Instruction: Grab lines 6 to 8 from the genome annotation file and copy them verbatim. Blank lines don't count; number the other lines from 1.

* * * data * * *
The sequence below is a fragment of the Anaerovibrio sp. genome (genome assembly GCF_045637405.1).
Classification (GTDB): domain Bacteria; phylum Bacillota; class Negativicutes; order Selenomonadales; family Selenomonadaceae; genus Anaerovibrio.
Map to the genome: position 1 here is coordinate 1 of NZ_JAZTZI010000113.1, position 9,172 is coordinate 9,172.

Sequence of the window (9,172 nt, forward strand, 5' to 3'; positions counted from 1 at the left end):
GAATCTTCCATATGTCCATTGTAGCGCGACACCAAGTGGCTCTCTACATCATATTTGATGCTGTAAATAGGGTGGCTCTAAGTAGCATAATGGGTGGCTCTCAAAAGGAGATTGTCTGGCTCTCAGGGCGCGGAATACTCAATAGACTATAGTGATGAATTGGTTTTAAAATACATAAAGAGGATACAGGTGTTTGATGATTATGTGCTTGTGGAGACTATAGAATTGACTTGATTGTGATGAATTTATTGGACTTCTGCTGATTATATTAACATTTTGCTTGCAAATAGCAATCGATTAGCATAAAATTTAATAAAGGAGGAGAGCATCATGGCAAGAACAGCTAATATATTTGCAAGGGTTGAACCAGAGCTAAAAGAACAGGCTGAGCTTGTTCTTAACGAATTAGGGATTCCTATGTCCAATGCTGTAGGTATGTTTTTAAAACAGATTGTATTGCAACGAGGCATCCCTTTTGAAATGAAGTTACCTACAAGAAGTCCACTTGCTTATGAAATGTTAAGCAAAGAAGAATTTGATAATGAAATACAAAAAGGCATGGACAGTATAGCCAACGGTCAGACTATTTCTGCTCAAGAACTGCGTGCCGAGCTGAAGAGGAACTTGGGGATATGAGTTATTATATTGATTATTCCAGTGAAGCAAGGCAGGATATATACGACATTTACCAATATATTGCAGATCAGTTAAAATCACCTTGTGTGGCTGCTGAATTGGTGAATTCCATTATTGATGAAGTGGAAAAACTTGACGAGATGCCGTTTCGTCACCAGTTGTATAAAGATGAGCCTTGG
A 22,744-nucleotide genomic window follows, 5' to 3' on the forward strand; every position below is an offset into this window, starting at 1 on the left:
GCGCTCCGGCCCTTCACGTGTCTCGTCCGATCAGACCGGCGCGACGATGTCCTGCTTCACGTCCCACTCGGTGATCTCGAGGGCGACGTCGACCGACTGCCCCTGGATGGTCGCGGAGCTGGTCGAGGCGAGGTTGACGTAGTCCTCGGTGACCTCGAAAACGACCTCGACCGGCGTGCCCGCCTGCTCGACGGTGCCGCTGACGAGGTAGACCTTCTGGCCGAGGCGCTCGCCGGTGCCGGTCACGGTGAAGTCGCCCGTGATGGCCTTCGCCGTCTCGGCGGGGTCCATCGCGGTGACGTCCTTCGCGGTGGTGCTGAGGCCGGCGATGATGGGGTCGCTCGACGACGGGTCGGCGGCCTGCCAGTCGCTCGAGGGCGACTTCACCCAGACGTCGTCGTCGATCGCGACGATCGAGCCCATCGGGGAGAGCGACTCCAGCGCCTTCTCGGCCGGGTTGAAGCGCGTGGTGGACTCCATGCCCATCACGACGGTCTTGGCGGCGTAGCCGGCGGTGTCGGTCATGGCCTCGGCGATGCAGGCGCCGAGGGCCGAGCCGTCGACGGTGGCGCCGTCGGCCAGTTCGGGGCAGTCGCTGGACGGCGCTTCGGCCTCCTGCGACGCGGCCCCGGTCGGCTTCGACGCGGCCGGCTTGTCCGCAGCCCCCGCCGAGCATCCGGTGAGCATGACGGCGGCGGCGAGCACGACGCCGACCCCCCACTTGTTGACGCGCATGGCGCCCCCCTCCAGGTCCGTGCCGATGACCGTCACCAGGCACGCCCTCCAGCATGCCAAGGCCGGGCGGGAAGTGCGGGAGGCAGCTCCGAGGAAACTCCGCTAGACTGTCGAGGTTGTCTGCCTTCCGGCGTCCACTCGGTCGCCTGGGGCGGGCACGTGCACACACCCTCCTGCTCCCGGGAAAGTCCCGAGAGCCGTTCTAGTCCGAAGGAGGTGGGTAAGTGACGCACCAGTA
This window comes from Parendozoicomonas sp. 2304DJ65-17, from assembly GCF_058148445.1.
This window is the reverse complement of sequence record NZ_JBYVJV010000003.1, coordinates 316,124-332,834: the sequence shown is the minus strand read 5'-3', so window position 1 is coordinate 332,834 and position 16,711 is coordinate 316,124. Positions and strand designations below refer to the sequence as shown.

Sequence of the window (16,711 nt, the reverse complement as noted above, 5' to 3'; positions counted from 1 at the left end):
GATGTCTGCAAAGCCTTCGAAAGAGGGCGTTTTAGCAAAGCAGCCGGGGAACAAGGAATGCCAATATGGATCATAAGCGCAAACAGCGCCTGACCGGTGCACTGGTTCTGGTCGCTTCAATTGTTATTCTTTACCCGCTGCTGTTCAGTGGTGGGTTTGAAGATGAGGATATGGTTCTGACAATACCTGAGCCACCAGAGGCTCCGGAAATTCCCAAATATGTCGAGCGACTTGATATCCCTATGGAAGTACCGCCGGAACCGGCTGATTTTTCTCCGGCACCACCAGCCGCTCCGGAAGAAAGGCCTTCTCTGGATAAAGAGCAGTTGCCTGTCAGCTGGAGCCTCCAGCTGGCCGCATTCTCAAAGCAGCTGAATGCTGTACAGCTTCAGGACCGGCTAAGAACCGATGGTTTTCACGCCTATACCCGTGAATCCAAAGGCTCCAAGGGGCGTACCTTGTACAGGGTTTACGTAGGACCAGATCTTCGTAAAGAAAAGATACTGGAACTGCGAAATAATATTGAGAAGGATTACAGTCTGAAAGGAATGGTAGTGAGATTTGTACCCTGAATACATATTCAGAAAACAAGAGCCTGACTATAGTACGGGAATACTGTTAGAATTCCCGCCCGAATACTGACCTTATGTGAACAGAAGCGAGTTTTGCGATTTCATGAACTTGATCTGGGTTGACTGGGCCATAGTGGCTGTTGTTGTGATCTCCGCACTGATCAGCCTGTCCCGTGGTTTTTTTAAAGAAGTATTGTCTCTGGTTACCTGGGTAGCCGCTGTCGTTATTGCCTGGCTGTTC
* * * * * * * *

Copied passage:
A 22,744-nucleotide genomic window follows, 5' to 3' on the forward strand; every position below is an offset into this window, starting at 1 on the left:
GCGCTCCGGCCCTTCACGTGTCTCGTCCGATCAGACCGGCGCGACGATGTCCTGCTTCACGTCCCACTCGGTGATCTCGAGGGCGACGTCGACCGACTGCCCCTGGATGGTCGCGGAGCTGGTCGAGGCGAGGTTGACGTAGTCCTCGGTGACCTCGAAAACGACCTCGACCGGCGTGCCCGCCTGCTCGACGGTGCCGCTGACGAGGTAGACCTTCTGGCCGAGGCGCTCGCCGGTGCCGGTCACGGTGAAGTCGCCCGTGATGGCCTTCGCCGTCTCGGCGGGGTCCATCGCGGTGACGTCCTTCGCGGTGGTGCTGAGGCCGGCGATGATGGGGTCGCTCGACGACGGGTCGGCGGCCTGCCAGTCGCTCGAGGGCGACTTCACCCAGACGTCGTCGTCGATCGCGACGATCGAGCCCATCGGGGAGAGCGACTCCAGCGCCTTCTCGGCCGGGTTGAAGCGCGTGGTGGACTCCATGCCCATCACGACGGTCTTGGCGGCGTAGCCGGCGGTGTCGGTCATGGCCTCGGCGATGCAGGCGCCGAGGGCCGAGCCGTCGACGGTGGCGCCGTCGGCCAGTTCGGGGCAGTCGCTGGACGGCGCTTCGGCCTCCTGCGACGCGGCCCCGGTCGGCTTCGACGCGGCCGGCTTGTCCGCAGCCCCCGCCGAGCATCCGGTGAGCATGACGGCGGCGGCGAGCACGACGCCGACCCCCCACTTGTTGACGCGCATGGCGCCCCCCTCCAGGTCCGTGCCGATGACCGTCACCAGGCACGCCCTCCAGCATGCCAAGGCCGGGCGGGAAGTGCGGGAGGCAGCTCCGAGGAAACTCCGCTAGACTGTCGAGGTTGTCTGCCTTCCGGCGTCCACTCGGTCGCCTGGGGCGGGCACGTGCACACACCCTCCTGCTCCCGGGAAAGTCCCGAGAGCCGTTCTAGTCCGAAGGAGGTGGGTAAGTGACGCACCAGTA
This window comes from Parendozoicomonas sp. 2304DJ65-17, from assembly GCF_058148445.1.